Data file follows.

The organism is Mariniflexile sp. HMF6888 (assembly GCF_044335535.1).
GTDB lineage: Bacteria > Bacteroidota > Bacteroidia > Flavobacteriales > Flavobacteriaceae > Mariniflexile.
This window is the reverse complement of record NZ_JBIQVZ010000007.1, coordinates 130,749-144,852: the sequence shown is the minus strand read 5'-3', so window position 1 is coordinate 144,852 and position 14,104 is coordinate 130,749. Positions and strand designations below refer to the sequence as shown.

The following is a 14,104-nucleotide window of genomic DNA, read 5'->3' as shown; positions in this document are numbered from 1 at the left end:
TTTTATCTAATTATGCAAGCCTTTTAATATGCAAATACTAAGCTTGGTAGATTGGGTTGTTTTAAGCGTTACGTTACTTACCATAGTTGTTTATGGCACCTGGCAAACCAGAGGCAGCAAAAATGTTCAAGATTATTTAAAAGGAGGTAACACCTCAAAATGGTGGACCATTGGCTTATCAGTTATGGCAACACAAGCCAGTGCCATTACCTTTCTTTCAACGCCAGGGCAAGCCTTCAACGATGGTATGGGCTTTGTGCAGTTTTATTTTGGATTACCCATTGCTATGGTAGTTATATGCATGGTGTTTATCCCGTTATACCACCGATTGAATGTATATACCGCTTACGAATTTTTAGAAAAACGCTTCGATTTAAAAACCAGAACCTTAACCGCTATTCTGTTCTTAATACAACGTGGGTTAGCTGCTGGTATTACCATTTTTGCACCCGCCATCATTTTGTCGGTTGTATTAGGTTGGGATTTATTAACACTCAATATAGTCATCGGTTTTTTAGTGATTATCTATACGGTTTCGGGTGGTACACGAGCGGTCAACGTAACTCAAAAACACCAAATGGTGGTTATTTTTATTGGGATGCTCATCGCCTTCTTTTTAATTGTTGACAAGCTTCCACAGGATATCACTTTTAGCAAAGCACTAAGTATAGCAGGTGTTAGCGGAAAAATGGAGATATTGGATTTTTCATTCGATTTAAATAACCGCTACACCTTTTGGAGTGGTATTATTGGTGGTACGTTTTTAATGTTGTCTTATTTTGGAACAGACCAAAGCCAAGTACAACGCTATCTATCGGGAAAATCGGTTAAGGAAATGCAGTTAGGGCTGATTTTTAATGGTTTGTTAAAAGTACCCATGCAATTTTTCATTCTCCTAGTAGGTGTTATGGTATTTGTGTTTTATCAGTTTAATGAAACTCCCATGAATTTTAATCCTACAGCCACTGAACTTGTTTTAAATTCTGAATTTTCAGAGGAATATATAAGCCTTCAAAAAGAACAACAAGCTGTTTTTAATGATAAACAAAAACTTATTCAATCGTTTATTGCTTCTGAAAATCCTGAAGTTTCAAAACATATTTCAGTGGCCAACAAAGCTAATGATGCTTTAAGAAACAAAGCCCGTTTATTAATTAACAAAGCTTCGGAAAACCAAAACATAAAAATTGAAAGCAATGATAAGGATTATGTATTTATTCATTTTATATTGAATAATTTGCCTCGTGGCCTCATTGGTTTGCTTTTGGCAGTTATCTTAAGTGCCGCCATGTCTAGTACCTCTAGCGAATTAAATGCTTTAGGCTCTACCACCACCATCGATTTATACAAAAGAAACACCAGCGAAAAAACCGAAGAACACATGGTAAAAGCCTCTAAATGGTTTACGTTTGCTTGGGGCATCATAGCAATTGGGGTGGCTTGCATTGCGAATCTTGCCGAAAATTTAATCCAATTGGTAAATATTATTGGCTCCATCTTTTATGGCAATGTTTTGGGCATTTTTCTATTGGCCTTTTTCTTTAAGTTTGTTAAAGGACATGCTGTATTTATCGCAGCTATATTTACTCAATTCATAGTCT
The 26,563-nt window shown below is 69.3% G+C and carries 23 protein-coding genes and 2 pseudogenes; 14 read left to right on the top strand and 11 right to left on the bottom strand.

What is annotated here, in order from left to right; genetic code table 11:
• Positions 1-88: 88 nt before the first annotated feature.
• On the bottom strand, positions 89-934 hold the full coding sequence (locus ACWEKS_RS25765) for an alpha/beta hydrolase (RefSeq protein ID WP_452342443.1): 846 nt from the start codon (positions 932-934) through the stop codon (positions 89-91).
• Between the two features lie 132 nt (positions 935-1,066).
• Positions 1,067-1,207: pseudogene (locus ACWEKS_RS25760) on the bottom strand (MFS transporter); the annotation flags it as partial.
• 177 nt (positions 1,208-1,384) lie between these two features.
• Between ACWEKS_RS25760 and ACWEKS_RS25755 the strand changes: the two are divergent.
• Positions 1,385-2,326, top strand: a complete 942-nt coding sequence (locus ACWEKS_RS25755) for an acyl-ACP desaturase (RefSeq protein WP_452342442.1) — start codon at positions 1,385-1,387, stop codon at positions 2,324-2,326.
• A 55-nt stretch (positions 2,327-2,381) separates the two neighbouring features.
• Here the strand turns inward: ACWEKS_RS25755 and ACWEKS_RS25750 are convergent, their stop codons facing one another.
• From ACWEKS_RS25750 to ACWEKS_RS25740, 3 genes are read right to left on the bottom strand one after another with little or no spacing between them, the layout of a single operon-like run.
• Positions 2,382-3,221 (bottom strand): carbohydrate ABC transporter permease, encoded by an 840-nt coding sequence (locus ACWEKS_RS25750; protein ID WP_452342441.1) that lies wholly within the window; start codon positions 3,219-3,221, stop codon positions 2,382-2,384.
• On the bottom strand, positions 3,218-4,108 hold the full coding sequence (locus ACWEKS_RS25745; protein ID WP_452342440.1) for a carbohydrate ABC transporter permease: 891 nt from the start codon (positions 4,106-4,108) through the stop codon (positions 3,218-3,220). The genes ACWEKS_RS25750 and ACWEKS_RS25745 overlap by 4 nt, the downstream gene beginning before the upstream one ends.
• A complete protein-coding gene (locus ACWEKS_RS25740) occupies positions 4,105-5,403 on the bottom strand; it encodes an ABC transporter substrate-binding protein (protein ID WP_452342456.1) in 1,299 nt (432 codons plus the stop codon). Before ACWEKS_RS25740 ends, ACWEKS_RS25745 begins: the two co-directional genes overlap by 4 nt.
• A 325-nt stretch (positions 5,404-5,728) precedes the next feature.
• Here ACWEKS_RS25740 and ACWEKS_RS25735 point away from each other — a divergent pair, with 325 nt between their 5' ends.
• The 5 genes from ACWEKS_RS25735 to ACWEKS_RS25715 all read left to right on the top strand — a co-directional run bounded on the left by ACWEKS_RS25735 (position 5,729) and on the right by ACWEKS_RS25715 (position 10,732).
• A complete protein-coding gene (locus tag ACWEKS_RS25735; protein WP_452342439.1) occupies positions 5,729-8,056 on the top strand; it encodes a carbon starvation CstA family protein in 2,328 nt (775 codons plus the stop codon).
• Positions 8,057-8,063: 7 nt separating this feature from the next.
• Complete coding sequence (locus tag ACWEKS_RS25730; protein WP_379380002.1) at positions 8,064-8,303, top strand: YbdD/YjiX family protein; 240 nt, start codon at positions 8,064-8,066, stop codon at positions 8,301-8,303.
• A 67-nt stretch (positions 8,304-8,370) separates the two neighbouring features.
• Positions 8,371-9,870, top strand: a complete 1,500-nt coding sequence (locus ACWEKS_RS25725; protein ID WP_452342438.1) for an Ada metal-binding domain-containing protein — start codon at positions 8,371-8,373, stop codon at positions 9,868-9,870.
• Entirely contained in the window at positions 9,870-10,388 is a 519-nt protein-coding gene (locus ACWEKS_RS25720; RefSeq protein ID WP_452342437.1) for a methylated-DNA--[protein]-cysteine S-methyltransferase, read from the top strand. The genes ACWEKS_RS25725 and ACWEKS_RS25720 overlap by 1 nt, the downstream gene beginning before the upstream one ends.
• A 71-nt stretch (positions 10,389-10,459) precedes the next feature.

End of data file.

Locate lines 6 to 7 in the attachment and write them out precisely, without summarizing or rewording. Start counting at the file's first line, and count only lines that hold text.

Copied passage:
The 26,563-nt window shown below is 69.3% G+C and carries 23 protein-coding genes and 2 pseudogenes; 14 read left to right on the top strand and 11 right to left on the bottom strand.

What is annotated here, in order from left to right; genetic code table 11: